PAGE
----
Release Date: Apr 28, 2009Contact: 888-249-NEWS
Outsourcing Justice is Unconstitutional, Chamber Argues to California Supreme Court
Laws should not be enforced by private attorneys paid on a contingent basis
WASHINGTON, D.C.—The National Chamber Litigation Center (NCLC) yesterday filed an amicus brief on behalf of the U.S. Chamber of Commerce condemning contingency fee litigation arrangements between local governments and private lawyers. The case is County of Santa Clara, et al. v. Atlantic Richfield Co., et al.
"Outsourcing justice to private litigators raises red flags about whether the laws are being enforced in a fair and neutral manner," said Robin Conrad, executive vice president of the National Chamber Litigation Center, the Chamber's public policy law firm. "Courts have good reason to be skeptical of agreements handing government authority to enforce the law over to third parties."
In February 2000 the County of Santa Clara entered into a contingent fee agreement with a trial law firm to proceed with a class action lawsuit against various paint manufacturers. In its amicus brief, the Chamber argued that it is unethical and unconstitutional for local governments to contract out their public enforcement obligations to private law firms in exchange for a cut of the 'profits' from the litigation. The Chamber also highlighted the emerging consensus among courts to consider the issue that these arrangements are bad public policy.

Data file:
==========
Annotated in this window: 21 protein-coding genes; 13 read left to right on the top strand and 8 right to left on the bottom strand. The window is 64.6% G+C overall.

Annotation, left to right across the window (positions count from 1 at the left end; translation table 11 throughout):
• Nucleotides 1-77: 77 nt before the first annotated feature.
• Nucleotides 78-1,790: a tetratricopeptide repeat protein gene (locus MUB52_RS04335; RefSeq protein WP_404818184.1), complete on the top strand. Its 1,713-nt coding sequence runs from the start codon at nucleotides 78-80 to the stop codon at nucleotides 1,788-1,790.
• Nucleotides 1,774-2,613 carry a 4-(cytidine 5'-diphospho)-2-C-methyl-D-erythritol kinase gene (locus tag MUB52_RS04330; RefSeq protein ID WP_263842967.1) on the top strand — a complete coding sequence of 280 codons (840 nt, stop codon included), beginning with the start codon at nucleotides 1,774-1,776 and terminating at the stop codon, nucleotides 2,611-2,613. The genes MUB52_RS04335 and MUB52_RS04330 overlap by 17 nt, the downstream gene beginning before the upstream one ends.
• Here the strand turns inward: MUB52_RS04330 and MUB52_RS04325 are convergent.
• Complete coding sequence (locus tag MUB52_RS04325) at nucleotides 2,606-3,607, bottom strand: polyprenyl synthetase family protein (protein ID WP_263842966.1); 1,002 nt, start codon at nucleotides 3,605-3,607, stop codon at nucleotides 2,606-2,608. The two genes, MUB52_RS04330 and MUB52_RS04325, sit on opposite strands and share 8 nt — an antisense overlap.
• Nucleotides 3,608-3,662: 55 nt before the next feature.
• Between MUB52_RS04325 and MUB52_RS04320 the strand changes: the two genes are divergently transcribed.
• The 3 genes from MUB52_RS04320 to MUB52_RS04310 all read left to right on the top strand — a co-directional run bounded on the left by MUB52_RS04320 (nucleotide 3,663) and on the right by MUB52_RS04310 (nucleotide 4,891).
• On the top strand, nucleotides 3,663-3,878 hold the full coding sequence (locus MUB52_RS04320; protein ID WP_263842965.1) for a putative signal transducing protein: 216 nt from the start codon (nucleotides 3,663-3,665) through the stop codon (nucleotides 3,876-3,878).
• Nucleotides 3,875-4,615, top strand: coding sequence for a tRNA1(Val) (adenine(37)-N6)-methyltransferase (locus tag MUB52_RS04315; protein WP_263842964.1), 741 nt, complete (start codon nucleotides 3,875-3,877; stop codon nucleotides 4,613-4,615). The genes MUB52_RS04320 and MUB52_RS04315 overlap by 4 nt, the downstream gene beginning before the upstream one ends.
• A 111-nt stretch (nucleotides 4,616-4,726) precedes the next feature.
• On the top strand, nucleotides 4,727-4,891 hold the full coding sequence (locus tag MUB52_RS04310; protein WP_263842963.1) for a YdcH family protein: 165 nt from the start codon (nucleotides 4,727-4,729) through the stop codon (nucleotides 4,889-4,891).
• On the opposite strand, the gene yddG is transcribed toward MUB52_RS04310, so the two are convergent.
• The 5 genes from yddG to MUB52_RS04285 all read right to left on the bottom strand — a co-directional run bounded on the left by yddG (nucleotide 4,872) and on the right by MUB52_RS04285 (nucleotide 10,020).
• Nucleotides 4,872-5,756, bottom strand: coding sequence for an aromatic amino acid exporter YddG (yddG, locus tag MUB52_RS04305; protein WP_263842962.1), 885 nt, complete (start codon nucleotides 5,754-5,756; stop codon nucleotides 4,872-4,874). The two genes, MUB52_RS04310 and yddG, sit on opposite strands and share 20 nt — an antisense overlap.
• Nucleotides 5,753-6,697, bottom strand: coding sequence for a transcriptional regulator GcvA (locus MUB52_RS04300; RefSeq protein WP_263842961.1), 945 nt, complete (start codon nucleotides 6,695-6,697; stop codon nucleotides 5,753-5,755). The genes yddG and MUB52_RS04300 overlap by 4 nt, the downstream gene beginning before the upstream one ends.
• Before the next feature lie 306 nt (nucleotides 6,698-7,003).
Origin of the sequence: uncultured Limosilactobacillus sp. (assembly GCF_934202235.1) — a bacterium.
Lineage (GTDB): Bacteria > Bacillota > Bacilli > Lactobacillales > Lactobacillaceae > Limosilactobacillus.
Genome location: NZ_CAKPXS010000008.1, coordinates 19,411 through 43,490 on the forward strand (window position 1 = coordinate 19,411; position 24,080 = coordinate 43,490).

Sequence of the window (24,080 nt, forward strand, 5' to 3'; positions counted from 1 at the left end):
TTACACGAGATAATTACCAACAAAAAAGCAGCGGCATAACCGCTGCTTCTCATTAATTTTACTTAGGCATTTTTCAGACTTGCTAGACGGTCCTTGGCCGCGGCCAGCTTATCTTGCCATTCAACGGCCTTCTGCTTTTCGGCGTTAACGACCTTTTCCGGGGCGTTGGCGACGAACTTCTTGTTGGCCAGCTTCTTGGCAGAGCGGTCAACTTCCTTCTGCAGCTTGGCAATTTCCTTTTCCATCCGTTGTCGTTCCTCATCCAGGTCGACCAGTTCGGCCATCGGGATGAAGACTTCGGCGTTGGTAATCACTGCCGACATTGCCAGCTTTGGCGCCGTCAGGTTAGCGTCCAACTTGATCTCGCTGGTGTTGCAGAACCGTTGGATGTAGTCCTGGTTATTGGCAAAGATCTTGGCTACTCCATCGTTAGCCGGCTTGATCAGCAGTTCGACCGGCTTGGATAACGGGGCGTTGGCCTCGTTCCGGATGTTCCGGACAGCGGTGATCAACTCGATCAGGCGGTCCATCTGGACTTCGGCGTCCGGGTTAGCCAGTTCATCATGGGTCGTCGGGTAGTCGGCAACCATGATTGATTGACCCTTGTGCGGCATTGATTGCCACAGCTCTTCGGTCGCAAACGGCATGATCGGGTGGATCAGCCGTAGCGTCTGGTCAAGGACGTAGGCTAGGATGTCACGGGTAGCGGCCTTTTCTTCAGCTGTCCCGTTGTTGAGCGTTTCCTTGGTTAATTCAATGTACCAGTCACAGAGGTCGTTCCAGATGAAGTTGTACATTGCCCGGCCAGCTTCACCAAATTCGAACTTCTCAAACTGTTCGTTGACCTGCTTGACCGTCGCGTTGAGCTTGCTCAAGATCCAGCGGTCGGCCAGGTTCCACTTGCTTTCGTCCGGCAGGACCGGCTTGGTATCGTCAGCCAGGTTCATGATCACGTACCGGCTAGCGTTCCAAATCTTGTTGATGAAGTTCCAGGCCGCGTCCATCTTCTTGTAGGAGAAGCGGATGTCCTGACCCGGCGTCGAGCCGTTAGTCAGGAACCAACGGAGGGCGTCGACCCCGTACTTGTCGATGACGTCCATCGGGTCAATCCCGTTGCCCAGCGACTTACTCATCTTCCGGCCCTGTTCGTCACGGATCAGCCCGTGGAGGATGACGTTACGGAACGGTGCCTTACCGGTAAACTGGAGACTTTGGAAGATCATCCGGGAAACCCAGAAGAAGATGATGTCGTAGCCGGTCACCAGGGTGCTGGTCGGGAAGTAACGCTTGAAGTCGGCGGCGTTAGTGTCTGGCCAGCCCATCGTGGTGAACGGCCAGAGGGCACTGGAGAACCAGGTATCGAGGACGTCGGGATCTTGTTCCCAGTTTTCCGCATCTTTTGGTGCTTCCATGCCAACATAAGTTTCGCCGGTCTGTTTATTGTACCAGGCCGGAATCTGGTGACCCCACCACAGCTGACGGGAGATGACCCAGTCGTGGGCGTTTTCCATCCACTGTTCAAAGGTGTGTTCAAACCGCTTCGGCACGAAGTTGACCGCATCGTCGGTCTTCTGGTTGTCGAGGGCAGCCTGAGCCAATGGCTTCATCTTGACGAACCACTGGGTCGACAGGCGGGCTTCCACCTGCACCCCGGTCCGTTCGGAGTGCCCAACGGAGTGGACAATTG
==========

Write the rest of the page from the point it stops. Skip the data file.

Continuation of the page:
"Other courts considering the issue have recognized that contingent fee arrangements damage public confidence in government," said Conrad. "They create the appearance that justice is only served once a private law firm has pocketed its commission."
NCLC is the public policy law firm of the U.S. Chamber of Commerce that advocates fair treatment of business in the courts and before regulatory agencies.
The U.S. Chamber is the world's largest business federation representing more than 3 million businesses and organizations of every size, sector, and region.
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